- Target Capabilities List (TCL), which defines 37 specific capabilities that states and communities and the private sector should collectively develop in order to respond effectively to disasters.
Developed through an extensive process that involved more than 1,500 federal, state, and local officials, and more than 120 national associations, the guidelines replace the Interim National Preparedness Goal issued on March 31, 2005. They also integrate lessons learned following Hurricane Katrina and a 2006 review of states’ and major cities’ emergency operations and evacuation plans.
OSHA Finds Workplace Safety Violations at Six Flags Great America
OSHA has proposed $117,700 in fines against Six Flags Theme Parks Inc. in Gurnee, Ill., for alleged multiple serious and repeat violations of federal workplace safety standards.
Following a recent safety inspection, OSHA issued citations for 34 serious violations with proposed penalties totaling $90,000. Alleged violations include the company’s failure to properly store flammable liquids or use approved pumps to dispense flammable liquids; sprinkler heads in a spray booth covered with unapproved polyethylene bags; exits not properly marked; ladders damaged and not suitable for use; an inoperable eyewash station; improper machine guarding for wood and metal cutting equipment; and circuit breaker boxes used to disconnect machines not properly marked for lockout/tagout procedures, which are intended to prevent inadvertent machine startups.
OSHA also issued four citations for repeat serious violations with proposed penalties of $27,700 for defective emergency brakes on a powered industrial truck, absence of powered industrial nameplates, obstructed exit routes, and inadequate housekeeping.
OSHA’s area director in Des Plaines, Ill., Diane Turek said, “Employers must remain dedicated to keeping the workplace safe and healthful or face close scrutiny by this agency.”
New York-headquartered Six Flags Theme Parks Inc. has about 35,800 employees companywide and nearly 2,500 employees at its Gurnee location, which has been inspected by OSHA five times since 2004. A fatality inspection conducted in 2004 resulted in one violation for failure to provide proper machine guarding. OSHA opened the recent inspection at the theme park as part of its Site-Specific Targeting program, which identifies companies with histories of high injury and illness rates.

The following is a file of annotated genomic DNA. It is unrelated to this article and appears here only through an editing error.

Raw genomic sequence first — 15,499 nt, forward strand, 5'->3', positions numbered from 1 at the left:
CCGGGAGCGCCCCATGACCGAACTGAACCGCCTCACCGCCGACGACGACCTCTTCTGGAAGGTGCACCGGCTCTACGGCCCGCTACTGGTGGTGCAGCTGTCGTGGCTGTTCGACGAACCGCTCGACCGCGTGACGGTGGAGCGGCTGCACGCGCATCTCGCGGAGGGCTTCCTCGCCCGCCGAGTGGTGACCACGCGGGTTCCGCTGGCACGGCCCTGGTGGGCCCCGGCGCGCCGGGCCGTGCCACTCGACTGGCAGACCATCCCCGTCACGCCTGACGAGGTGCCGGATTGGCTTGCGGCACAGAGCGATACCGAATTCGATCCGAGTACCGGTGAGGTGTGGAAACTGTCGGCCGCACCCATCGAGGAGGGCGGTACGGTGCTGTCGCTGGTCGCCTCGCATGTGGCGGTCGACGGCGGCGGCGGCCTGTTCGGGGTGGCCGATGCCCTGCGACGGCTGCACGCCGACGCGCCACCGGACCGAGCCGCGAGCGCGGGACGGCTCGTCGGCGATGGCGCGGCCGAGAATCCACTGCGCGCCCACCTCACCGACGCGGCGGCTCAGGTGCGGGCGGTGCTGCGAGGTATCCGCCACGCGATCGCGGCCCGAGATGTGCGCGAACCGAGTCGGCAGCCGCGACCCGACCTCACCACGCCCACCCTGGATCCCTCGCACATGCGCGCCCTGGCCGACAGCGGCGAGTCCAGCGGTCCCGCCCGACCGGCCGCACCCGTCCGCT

OSHA Proposes $83,700 in Fines Against Callaway Contracting Inc. After Trenching Fatality
OSHA has proposed penalties of $83,700 against Callaway Contracting Inc. of Jacksonville, Fla., for six alleged willful and serious safety violations. OSHA’s investigation followed a fatal injury that occurred at a Seminole, Fla., construction site in April when a backhoe rolled into a trench and struck an employee.
“This company failed to take the basic steps needed to ensure that employees were protected from trenching hazards,” said Les Grove, OSHA’s area director in Tampa. “Trenching remains one of the most hazardous jobs in construction, and employers must act to prevent the errors that occurred on this site.”
A willful safety violation, with a proposed penalty of $63,000, was issued for failing to install a trench box to protect employees from a possible cave-in. OSHA issues a willful citation when an employer has shown an intentional disregard of, or plain indifference to, the requirements of the Occupational Safety and Health Act.
The five serious safety violations, with proposed penalties of $20,700, included the backhoe operator’s failure to wear a seatbelt, operating a backhoe with an inoperable horn and back-up alarm, using a chain sling without identification tags, and not protecting employees from excavated materials or equipment falling into the trench.
OSHA Cites Reithoffer Shows for Workplace Safety and Health Hazards at Carnivals
OSHA has cited Reithoffer Shows Inc., based in Gibsonton, Fla., for alleged safety and health violations at two Pennsylvania carnival sites, with proposed fines totaling $62,000.